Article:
President Muhammadu Buhari has been told that former Acting Chairman of the Economic and Financial Crimes Commission (EFCC), Mr Ibrahim Magu was vindicated by the recent ruling by London court on the P&ID.
In a letter to President Buhari last Thursday, four international anti-corruption groups said the recent ruling of the London High Court was a clear vindication of Magu.
“Magu has been held for more than two months and the accusations against him have not been proved. The international community have a lot of respect for Magu. A critical review of allegations against him will earn your country the prestige it deserves”, the four groups, The Corner House, Re: Common, Global Witness and Nigerian-based Human and Environmental Development Agenda, (HEDA Resource Centre) said in the letter.
The letter despatched to President Buhari was signed by Nicholas Hildyard of The Corner House, Luca Manes of Re:Common, Olanrewaju Suraju for HEDA and Simon Taylor for Global Witness
In the letter the world leading anti-graft coalition congratulated Nigeria on the recent landmark victory in the London High Court in its case against Process and Industrial Developments (P&ID).
The groups said critical was the finding of the court that the EFCC under the then Acting Chairman Mr. Ibrahim Magu acted with deligence to investigate once credible grounds for suspecting fraud noting that the case would likely have floundered had it not been, firstly, for Buhari’s decision on 26 June 2018 to direct the Ministry of Justice to provide all necessary information, documents and support to the EFCC to enable a thorough investigation of the circumstances surrounding the gas processing and subsequent events.
It added that the efficiency with which the EFCC under Magu subsequently conducted its investigation aided the court’s ruling in favour of Nigeria.
“You and your chosen Chair of the EFCC emerge from the judgment as the heroes of the hour” they said.
According to them, the ruling has special significance for anti-corruption campaigners in the United Kingdom, where there has long been a concern that the UK courts are being used to launder money through fraudulent claims. Nigeria’s court challenge has not only brought this risk to wider public attention – but also shown the way forward in combatting it.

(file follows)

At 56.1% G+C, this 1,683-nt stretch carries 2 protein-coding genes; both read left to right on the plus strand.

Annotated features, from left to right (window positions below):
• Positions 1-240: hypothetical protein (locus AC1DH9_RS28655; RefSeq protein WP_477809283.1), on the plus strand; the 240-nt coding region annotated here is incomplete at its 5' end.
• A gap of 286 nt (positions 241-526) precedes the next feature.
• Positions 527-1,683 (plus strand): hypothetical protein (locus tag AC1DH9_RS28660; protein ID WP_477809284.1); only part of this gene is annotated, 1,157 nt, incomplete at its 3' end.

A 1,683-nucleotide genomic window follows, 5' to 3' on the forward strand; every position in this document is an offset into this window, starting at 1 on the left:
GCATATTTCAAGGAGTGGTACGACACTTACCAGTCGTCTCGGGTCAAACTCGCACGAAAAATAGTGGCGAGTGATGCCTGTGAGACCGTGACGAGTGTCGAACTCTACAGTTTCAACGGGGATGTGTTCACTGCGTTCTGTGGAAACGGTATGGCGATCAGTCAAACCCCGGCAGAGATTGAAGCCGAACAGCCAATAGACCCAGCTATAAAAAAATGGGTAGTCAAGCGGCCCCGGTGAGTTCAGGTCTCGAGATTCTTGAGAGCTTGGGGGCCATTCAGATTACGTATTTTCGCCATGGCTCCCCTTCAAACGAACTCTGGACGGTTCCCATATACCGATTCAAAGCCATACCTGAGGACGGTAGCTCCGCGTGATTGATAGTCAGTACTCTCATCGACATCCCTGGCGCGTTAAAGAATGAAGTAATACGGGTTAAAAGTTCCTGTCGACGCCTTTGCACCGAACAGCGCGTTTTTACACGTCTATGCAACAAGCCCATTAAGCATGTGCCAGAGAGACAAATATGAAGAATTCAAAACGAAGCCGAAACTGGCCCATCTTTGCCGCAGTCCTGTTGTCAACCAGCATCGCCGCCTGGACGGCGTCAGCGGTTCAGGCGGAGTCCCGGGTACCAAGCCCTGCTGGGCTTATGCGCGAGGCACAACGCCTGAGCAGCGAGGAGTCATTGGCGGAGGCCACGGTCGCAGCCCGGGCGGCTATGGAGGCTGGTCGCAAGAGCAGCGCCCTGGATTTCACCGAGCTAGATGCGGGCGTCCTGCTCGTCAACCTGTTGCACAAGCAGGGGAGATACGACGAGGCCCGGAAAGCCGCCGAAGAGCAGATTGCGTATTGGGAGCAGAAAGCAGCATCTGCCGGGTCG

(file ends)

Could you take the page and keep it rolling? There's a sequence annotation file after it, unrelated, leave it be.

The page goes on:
The groups said the findings by Sir Ross Cranson that there is a strong prima facie case that P&ID’s gas processing contract “was procured by bribery” was key to his ruling that Nigeria should be granted an extension of time to challenge the arbitration award against it.
The anti-corruption coalition said neutral readers of Sir Ross’ judgment will be left in no doubts as to the service that the EFCC has done for Nigeria adding that as the Federal Government itself noted in its skeleton argument, the investigation was “carried out much faster than similar investigations in the past.”
They praised the former EFCC Chairman for his diligence in the prosecution adding that in a very short period of time, the EFCC under Magu conducted interviews, obtained bank statements, traced funds, established that P&ID was not a company with the wherewithal to fulfil the contract and documented alleged bribes.
“As experienced investigators ourselves, we know how long collecting such evidence can take: the EFCC’s efforts were nothing short of Herculean and Nigeria has now reaped the reward.”
They argued that Sir Ross saw through the false allegations made by Malami that the EFCC under Magu’s leadership had failed to accord the presidential directive with any serious attention until . . . the scale had already tilted dangerously against Nigeria.
“Mr Malami’s allegations were (inevitably) picked up by P&ID in an effort to undermine the Federal Government’ case. Were it not for Sir Ross’ careful analysis of the facts, this might have succeeded”
Ross had said the speed of the EFFC’s early investigations “underplays the work which was undertaken over the June 2018-August 2019 period” adding that most obviously, “there was the successful prosecution of P&ID on 19 September 2019, based on the groundwork undertaken during this fifteen-month period”.
Sir Ross scoffed at Mr. Malami’s subsequent efforts to blame Magu rather than the EFCC when he said “With respect I find it hard to read the letter as an attack on Mr. Magu alone and not on the performance of the EFCC under his leadership.”
The group said for more than two months, the tribunal set up by President Buhari has failed to nail Magu. It asked that the accusation against Magu be withdrawn.
“The facts demand that he be exonerated of this charge. Contrary to several attempts by the Malami to divert attention from his act of sabotage and indecorous action, what now needs to be investigated by the Presidency is why Mr. Malami allowed a personal vendetta against Magu to provide ammunition to the Federal Government’s opponents and to jeopardise its righteous claim.
The groups said were it not for the perspicacity of Sir Ross, the case could have gone against Nigeria, in large part due to Mr. Malami’s false allegations against Magu.
The groups noted that Nigeria’s triumph was, as the Duke of Wellington said of the battle of Waterloo, “a damn close run thing” adding that for the moment, the President should not let the embarrassment caused by Malami cloud the victory.